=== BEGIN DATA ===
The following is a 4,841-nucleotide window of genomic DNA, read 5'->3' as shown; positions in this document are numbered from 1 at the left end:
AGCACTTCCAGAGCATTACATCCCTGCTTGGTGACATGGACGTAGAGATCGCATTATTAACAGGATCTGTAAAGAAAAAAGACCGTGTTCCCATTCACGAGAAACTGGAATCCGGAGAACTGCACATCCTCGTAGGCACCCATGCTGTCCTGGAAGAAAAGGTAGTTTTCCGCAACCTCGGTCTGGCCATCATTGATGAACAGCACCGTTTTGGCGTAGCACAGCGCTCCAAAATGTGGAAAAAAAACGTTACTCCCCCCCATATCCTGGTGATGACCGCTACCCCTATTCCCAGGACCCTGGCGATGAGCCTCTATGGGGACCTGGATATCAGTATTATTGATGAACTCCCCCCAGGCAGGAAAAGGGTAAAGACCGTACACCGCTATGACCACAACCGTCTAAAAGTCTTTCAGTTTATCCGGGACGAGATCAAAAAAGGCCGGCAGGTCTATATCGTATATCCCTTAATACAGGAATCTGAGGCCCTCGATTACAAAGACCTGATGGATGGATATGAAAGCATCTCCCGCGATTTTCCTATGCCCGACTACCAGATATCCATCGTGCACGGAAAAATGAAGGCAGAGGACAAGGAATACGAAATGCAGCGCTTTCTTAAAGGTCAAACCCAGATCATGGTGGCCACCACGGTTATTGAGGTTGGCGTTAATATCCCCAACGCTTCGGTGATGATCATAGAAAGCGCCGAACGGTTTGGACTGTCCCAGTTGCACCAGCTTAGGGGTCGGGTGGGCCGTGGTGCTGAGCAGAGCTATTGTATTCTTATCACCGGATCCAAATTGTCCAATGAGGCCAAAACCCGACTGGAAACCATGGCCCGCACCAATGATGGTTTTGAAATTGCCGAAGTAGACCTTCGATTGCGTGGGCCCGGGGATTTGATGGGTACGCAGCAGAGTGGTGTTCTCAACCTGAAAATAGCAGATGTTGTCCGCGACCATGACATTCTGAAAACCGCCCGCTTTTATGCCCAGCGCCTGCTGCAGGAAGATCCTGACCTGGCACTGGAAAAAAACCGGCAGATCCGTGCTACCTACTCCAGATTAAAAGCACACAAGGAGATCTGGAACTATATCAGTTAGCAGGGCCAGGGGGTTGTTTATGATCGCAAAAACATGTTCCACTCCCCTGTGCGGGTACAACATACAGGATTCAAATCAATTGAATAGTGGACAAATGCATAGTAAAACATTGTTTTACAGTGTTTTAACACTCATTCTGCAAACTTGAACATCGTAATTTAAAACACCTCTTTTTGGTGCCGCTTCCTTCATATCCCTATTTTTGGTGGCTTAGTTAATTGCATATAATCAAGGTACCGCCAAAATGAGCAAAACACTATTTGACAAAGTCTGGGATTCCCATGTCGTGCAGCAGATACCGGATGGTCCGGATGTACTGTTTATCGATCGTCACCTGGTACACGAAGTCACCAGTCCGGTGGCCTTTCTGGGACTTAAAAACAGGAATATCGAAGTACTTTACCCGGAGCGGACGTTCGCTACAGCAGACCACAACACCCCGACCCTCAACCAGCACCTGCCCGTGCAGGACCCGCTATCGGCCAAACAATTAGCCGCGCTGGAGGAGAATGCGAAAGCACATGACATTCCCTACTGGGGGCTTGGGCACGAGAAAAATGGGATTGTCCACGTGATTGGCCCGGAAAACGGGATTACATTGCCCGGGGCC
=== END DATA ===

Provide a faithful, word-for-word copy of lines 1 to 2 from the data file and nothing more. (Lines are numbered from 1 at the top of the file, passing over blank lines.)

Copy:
The following is a 4,841-nucleotide window of genomic DNA, read 5'->3' as shown; positions in this document are numbered from 1 at the left end:
AGCACTTCCAGAGCATTACATCCCTGCTTGGTGACATGGACGTAGAGATCGCATTATTAACAGGATCTGTAAAGAAAAAAGACCGTGTTCCCATTCACGAGAAACTGGAATCCGGAGAACTGCACATCCTCGTAGGCACCCATGCTGTCCTGGAAGAAAAGGTAGTTTTCCGCAACCTCGGTCTGGCCATCATTGATGAACAGCACCGTTTTGGCGTAGCACAGCGCTCCAAAATGTGGAAAAAAAACGTTACTCCCCCCCATATCCTGGTGATGACCGCTACCCCTATTCCCAGGACCCTGGCGATGAGCCTCTATGGGGACCTGGATATCAGTATTATTGATGAACTCCCCCCAGGCAGGAAAAGGGTAAAGACCGTACACCGCTATGACCACAACCGTCTAAAAGTCTTTCAGTTTATCCGGGACGAGATCAAAAAAGGCCGGCAGGTCTATATCGTATATCCCTTAATACAGGAATCTGAGGCCCTCGATTACAAAGACCTGATGGATGGATATGAAAGCATCTCCCGCGATTTTCCTATGCCCGACTACCAGATATCCATCGTGCACGGAAAAATGAAGGCAGAGGACAAGGAATACGAAATGCAGCGCTTTCTTAAAGGTCAAACCCAGATCATGGTGGCCACCACGGTTATTGAGGTTGGCGTTAATATCCCCAACGCTTCGGTGATGATCATAGAAAGCGCCGAACGGTTTGGACTGTCCCAGTTGCACCAGCTTAGGGGTCGGGTGGGCCGTGGTGCTGAGCAGAGCTATTGTATTCTTATCACCGGATCCAAATTGTCCAATGAGGCCAAAACCCGACTGGAAACCATGGCCCGCACCAATGATGGTTTTGAAATTGCCGAAGTAGACCTTCGATTGCGTGGGCCCGGGGATTTGATGGGTACGCAGCAGAGTGGTGTTCTCAACCTGAAAATAGCAGATGTTGTCCGCGACCATGACATTCTGAAAACCGCCCGCTTTTATGCCCAGCGCCTGCTGCAGGAAGATCCTGACCTGGCACTGGAAAAAAACCGGCAGATCCGTGCTACCTACTCCAGATTAAAAGCACACAAGGAGATCTGGAACTATATCAGTTAGCAGGGCCAGGGGGTTGTTTATGATCGCAAAAACATGTTCCACTCCCCTGTGCGGGTACAACATACAGGATTCAAATCAATTGAATAGTGGACAAATGCATAGTAAAACATTGTTTTACAGTGTTTTAACACTCATTCTGCAAACTTGAACATCGTAATTTAAAACACCTCTTTTTGGTGCCGCTTCCTTCATATCCCTATTTTTGGTGGCTTAGTTAATTGCATATAATCAAGGTACCGCCAAAATGAGCAAAACACTATTTGACAAAGTCTGGGATTCCCATGTCGTGCAGCAGATACCGGATGGTCCGGATGTACTGTTTATCGATCGTCACCTGGTACACGAAGTCACCAGTCCGGTGGCCTTTCTGGGACTTAAAAACAGGAATATCGAAGTACTTTACCCGGAGCGGACGTTCGCTACAGCAGACCACAACACCCCGACCCTCAACCAGCACCTGCCCGTGCAGGACCCGCTATCGGCCAAACAATTAGCCGCGCTGGAGGAGAATGCGAAAGCACATGACATTCCCTACTGGGGGCTTGGGCACGAGAAAAATGGGATTGTCCACGTGATTGGCCCGGAAAACGGGATTACATTGCCCGGGGCC